My primary research focuses on the molecular mechanisms of DNA homologous recombination in eukaryotes, using yeast as a model organism. Homologous recombination is the major pathway of accurate DNA double-strand break (DSB) repair in cells, making it extremely important for cell survival. Because homologous recombination does not introduce mutations into the genome, it is crucial for maintaining genome integrity, preventing disease, and reproduction.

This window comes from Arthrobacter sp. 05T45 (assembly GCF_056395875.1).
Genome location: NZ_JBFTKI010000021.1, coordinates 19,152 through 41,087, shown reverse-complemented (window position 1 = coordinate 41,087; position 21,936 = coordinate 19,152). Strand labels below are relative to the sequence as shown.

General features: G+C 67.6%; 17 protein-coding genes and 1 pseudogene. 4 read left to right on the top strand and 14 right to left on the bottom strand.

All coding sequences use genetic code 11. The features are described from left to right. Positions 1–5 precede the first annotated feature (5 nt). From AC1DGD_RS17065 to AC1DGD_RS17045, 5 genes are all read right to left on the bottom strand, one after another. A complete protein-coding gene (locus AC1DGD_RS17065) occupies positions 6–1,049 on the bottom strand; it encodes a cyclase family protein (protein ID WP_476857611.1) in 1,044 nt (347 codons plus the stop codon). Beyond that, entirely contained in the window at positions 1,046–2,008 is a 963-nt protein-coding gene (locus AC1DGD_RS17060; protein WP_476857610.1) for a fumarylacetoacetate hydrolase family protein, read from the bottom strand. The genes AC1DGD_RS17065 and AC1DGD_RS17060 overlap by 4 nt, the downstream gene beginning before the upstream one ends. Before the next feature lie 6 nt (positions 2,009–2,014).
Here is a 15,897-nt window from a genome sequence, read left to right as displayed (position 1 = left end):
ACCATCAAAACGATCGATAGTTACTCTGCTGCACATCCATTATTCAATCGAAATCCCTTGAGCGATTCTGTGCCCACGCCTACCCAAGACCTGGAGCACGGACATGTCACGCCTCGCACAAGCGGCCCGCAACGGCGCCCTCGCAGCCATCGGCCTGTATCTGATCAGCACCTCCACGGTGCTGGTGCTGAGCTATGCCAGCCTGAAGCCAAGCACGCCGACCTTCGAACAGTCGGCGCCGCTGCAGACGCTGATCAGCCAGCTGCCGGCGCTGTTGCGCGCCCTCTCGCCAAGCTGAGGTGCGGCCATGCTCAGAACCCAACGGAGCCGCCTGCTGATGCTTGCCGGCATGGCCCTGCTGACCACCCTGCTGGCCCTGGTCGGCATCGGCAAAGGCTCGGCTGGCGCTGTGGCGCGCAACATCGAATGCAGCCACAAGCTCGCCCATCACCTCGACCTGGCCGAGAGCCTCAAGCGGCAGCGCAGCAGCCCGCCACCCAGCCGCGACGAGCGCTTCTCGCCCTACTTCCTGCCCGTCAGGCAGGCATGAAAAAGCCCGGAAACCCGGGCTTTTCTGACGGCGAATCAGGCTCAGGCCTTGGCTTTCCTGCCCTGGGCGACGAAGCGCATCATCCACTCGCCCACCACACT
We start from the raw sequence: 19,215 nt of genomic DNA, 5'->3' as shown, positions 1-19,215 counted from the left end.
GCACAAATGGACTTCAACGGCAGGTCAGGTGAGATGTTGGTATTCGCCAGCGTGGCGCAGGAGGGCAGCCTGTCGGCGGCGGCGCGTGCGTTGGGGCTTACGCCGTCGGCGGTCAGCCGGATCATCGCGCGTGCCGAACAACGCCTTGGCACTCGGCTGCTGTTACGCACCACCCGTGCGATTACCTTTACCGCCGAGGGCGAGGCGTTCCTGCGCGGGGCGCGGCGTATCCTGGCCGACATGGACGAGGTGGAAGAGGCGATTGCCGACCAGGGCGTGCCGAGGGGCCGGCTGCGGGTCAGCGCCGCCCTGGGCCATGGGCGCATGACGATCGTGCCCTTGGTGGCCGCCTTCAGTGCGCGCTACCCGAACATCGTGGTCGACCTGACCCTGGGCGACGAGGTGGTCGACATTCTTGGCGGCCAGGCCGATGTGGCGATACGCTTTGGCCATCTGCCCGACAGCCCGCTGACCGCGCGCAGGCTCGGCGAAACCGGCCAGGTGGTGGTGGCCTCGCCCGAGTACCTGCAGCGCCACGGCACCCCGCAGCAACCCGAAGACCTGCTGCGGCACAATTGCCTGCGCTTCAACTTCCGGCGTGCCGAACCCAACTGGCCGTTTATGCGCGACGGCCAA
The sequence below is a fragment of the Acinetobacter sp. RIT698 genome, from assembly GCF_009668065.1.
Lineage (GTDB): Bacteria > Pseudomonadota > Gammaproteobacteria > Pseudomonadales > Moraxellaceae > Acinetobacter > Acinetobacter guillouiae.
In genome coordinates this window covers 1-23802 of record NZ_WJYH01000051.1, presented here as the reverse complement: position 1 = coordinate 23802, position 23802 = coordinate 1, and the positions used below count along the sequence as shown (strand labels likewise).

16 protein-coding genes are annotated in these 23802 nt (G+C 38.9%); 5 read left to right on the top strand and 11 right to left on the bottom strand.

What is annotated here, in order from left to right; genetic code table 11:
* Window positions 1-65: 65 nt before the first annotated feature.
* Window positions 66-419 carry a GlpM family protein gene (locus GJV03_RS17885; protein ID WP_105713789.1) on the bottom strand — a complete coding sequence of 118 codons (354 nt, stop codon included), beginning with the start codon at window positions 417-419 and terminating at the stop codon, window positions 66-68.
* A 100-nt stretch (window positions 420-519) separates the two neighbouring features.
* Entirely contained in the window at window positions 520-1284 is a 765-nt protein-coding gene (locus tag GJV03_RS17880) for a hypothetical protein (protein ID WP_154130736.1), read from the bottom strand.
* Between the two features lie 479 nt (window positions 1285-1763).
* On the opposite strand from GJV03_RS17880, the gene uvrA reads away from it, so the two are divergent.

As shown in Fig. 3, homologous DNA recombination is composed of multiple steps that alter the structure of DNA (step 1 to 4). My early research on homologous recombination began with the detailed biochemical analysis of step 2, DNA strand invasion. More recently my research has expanded into investigation of the biochemical mechanisms involved in step 3, DNA synthesis and the second-end capture. My first project, investigating the contribution of the proteins Rad51 and RPA (Replication Protein-A) to strand invasion started in 1995, when I joined Professor Stephen C. Kowalczykowski's laboratory at the University of California, Davis, as a post-doctoral fellow. This first study was then extended to the characterization of Rad52. My research method was biochemical analyses of the purified proteins using model DNA substrates that mimicked homologous recombination. When I found the protein activity that is meaningful for recombination, I updated the working models of molecular mechanism of homologous recombination. I was given extraordinary research freedom in Professor Kowalczykowski's laboratory, conducting most of my work there independently as well as mentoring four graduate and several undergraduate students. At Ohio University, I have continued investigating the biochemistry of step 2 and have begun to shift my research focus to step 3 (see Fig. 3). My research at Ohio University has been done with a post-doc, Dr. Noriko Kantake (2004-2007), and recently by two graduate students, Jian Li and Nilesh Khade (joined us in 2009).